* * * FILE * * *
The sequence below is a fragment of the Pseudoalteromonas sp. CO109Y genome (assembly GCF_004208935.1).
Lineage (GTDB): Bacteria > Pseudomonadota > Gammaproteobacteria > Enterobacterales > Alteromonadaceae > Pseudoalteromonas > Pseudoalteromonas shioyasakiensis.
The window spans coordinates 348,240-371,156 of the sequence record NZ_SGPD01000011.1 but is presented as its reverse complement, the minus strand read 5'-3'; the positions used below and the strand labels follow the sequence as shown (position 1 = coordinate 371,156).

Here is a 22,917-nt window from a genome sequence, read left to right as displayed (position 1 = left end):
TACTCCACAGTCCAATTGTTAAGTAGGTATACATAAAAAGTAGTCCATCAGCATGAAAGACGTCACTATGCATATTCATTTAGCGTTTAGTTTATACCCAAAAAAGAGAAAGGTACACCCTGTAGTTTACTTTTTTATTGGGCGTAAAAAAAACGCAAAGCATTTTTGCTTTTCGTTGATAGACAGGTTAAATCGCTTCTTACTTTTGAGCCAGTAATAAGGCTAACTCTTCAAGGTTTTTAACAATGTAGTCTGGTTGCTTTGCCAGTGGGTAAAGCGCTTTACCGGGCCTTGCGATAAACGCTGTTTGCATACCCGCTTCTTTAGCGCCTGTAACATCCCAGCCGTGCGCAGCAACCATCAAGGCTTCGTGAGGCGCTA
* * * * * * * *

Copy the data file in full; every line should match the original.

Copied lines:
The sequence below is a fragment of the Pseudoalteromonas sp. CO109Y genome (assembly GCF_004208935.1).
Lineage (GTDB): Bacteria > Pseudomonadota > Gammaproteobacteria > Enterobacterales > Alteromonadaceae > Pseudoalteromonas > Pseudoalteromonas shioyasakiensis.
The window spans coordinates 348,240-371,156 of the sequence record NZ_SGPD01000011.1 but is presented as its reverse complement, the minus strand read 5'-3'; the positions used below and the strand labels follow the sequence as shown (position 1 = coordinate 371,156).

Here is a 22,917-nt window from a genome sequence, read left to right as displayed (position 1 = left end):
TACTCCACAGTCCAATTGTTAAGTAGGTATACATAAAAAGTAGTCCATCAGCATGAAAGACGTCACTATGCATATTCATTTAGCGTTTAGTTTATACCCAAAAAAGAGAAAGGTACACCCTGTAGTTTACTTTTTTATTGGGCGTAAAAAAAACGCAAAGCATTTTTGCTTTTCGTTGATAGACAGGTTAAATCGCTTCTTACTTTTGAGCCAGTAATAAGGCTAACTCTTCAAGGTTTTTAACAATGTAGTCTGGTTGCTTTGCCAGTGGGTAAAGCGCTTTACCGGGCCTTGCGATAAACGCTGTTTGCATACCCGCTTCTTTAGCGCCTGTAACATCCCAGCCGTGCGCAGCAACCATCAAGGCTTCGTGAGGCGCTA